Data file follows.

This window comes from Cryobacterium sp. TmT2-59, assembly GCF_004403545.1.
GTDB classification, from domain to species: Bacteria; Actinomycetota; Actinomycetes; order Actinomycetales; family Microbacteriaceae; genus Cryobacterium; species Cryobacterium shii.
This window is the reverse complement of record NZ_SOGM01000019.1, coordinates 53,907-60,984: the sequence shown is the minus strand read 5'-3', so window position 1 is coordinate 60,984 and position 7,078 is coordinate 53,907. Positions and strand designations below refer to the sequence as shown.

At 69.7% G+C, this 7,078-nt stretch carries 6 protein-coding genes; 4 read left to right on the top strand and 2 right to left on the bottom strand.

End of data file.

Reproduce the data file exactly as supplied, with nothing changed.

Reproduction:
This window comes from Cryobacterium sp. TmT2-59, assembly GCF_004403545.1.
GTDB classification, from domain to species: Bacteria; Actinomycetota; Actinomycetes; order Actinomycetales; family Microbacteriaceae; genus Cryobacterium; species Cryobacterium shii.
This window is the reverse complement of record NZ_SOGM01000019.1, coordinates 53,907-60,984: the sequence shown is the minus strand read 5'-3', so window position 1 is coordinate 60,984 and position 7,078 is coordinate 53,907. Positions and strand designations below refer to the sequence as shown.

At 69.7% G+C, this 7,078-nt stretch carries 6 protein-coding genes; 4 read left to right on the top strand and 2 right to left on the bottom strand.